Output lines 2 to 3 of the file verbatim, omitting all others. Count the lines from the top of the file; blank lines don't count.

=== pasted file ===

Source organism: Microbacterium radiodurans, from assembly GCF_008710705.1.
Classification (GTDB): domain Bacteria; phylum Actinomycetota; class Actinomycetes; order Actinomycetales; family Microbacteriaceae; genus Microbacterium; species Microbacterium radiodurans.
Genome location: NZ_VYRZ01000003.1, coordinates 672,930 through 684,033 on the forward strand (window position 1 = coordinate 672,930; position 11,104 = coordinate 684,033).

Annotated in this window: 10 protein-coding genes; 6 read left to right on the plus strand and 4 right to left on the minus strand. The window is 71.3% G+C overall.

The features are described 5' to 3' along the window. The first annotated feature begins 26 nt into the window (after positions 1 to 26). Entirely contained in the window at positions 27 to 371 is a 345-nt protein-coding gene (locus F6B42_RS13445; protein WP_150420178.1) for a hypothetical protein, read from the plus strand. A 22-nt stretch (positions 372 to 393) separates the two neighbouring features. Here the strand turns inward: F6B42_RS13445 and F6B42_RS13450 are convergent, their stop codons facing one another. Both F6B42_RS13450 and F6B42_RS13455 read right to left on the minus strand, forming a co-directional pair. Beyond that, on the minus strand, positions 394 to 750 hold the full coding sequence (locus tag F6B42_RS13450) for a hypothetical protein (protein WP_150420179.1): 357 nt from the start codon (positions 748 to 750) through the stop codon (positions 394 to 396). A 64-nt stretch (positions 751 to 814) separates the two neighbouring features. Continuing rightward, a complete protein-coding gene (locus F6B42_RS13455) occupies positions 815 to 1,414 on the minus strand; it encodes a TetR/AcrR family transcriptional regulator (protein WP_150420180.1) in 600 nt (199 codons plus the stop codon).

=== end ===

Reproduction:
Classification (GTDB): domain Bacteria; phylum Actinomycetota; class Actinomycetes; order Actinomycetales; family Microbacteriaceae; genus Microbacterium; species Microbacterium radiodurans.
Genome location: NZ_VYRZ01000003.1, coordinates 672,930 through 684,033 on the forward strand (window position 1 = coordinate 672,930; position 11,104 = coordinate 684,033).